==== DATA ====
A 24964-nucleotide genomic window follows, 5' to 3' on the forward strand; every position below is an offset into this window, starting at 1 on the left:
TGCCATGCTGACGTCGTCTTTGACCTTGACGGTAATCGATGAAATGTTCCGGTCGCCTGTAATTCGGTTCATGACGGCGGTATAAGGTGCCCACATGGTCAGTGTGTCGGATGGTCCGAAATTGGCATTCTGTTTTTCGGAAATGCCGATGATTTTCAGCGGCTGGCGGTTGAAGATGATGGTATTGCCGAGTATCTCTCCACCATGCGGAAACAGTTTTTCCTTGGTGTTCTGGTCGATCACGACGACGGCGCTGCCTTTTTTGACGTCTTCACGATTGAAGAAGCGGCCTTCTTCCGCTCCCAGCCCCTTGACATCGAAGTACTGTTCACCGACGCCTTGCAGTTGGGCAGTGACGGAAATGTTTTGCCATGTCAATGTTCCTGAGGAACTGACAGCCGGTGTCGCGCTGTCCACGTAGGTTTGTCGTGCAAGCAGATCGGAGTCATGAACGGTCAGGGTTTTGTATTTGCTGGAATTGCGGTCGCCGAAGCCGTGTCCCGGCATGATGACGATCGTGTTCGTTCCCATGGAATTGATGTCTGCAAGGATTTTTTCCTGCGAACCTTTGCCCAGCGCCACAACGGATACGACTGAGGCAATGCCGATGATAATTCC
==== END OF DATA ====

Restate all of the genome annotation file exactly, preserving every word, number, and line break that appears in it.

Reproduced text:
A 24964-nucleotide genomic window follows, 5' to 3' on the forward strand; every position below is an offset into this window, starting at 1 on the left:
TGCCATGCTGACGTCGTCTTTGACCTTGACGGTAATCGATGAAATGTTCCGGTCGCCTGTAATTCGGTTCATGACGGCGGTATAAGGTGCCCACATGGTCAGTGTGTCGGATGGTCCGAAATTGGCATTCTGTTTTTCGGAAATGCCGATGATTTTCAGCGGCTGGCGGTTGAAGATGATGGTATTGCCGAGTATCTCTCCACCATGCGGAAACAGTTTTTCCTTGGTGTTCTGGTCGATCACGACGACGGCGCTGCCTTTTTTGACGTCTTCACGATTGAAGAAGCGGCCTTCTTCCGCTCCCAGCCCCTTGACATCGAAGTACTGTTCACCGACGCCTTGCAGTTGGGCAGTGACGGAAATGTTTTGCCATGTCAATGTTCCTGAGGAACTGACAGCCGGTGTCGCGCTGTCCACGTAGGTTTGTCGTGCAAGCAGATCGGAGTCATGAACGGTCAGGGTTTTGTATTTGCTGGAATTGCGGTCGCCGAAGCCGTGTCCCGGCATGATGACGATCGTGTTCGTTCCCATGGAATTGATGTCTGCAAGGATTTTTTCCTGCGAACCTTTGCCCAGCGCCACAACGGATACGACTGAGGCAATGCCGATGATAATTCC